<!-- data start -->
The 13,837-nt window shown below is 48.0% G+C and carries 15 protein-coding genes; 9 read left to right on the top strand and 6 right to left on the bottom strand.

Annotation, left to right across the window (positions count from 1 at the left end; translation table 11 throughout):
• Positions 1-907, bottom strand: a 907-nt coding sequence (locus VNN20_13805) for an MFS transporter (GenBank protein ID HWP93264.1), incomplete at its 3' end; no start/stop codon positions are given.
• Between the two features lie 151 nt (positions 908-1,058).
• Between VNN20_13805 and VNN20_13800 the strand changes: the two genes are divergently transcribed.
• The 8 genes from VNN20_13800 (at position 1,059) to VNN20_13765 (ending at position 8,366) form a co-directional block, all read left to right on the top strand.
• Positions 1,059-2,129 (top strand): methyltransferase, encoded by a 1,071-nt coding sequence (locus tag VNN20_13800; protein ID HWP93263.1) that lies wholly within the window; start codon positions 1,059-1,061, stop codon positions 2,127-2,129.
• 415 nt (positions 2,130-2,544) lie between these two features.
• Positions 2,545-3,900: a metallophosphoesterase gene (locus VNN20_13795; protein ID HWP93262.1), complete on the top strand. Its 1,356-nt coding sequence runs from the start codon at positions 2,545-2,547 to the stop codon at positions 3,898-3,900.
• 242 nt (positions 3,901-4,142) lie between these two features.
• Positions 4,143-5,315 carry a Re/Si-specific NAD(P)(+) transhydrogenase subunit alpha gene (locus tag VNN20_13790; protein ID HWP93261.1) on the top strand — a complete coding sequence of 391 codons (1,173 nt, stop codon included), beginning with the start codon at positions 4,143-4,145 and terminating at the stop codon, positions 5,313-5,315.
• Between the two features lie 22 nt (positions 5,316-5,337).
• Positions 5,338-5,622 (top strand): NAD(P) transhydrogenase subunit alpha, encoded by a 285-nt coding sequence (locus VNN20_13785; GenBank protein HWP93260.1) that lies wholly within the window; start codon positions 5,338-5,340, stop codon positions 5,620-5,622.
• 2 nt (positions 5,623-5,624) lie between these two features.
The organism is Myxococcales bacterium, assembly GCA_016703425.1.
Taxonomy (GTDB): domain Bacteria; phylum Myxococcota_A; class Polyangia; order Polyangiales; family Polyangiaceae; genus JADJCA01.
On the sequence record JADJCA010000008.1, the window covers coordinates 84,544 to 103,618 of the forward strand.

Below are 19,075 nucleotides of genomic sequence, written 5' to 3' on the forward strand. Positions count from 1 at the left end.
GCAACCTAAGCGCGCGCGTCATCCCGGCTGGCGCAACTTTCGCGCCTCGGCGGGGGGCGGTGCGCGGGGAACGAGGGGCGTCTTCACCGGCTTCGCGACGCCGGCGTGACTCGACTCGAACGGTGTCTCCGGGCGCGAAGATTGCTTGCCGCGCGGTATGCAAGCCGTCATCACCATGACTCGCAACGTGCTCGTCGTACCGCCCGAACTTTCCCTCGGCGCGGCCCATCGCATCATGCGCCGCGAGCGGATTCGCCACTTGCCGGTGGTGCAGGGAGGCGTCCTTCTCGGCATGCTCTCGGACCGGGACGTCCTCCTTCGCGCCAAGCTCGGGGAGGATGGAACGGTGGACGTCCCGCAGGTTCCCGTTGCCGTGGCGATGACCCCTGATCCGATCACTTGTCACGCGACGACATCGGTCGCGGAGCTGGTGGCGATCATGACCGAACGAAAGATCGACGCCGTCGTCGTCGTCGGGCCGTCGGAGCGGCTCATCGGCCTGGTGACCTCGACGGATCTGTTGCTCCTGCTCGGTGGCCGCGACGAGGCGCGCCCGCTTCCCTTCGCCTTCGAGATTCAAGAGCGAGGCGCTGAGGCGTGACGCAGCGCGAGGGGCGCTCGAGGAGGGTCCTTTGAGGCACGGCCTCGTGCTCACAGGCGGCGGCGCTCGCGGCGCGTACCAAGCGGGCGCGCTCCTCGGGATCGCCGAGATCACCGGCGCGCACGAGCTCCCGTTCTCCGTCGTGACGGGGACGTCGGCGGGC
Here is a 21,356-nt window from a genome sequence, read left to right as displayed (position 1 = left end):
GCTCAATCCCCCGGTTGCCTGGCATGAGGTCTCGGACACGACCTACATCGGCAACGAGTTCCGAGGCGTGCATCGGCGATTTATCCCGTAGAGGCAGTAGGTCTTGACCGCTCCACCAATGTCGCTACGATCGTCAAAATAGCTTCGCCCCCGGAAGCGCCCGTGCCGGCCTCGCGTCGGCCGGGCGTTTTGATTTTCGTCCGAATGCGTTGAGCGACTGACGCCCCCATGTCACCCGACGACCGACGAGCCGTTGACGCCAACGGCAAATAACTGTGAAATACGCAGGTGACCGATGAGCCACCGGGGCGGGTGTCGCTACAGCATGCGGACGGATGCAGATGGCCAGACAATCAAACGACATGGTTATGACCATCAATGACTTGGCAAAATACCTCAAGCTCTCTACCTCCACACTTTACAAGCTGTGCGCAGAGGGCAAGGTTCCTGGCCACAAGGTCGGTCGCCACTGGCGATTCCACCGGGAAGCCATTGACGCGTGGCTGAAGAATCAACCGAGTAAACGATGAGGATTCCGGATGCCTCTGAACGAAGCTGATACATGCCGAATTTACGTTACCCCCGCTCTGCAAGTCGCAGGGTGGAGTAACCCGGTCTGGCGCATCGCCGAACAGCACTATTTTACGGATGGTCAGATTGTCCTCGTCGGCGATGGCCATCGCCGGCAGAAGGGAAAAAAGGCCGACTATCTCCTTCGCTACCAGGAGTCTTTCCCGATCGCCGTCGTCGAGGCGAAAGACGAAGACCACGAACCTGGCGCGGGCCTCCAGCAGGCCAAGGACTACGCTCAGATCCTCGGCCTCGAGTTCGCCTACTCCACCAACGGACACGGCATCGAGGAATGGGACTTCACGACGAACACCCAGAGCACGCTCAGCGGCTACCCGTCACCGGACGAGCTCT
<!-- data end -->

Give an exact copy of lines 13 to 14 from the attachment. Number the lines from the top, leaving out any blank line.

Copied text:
• Positions 5,338-5,622 (top strand): NAD(P) transhydrogenase subunit alpha, encoded by a 285-nt coding sequence (locus VNN20_13785; GenBank protein HWP93260.1) that lies wholly within the window; start codon positions 5,338-5,340, stop codon positions 5,620-5,622.
• 2 nt (positions 5,623-5,624) lie between these two features.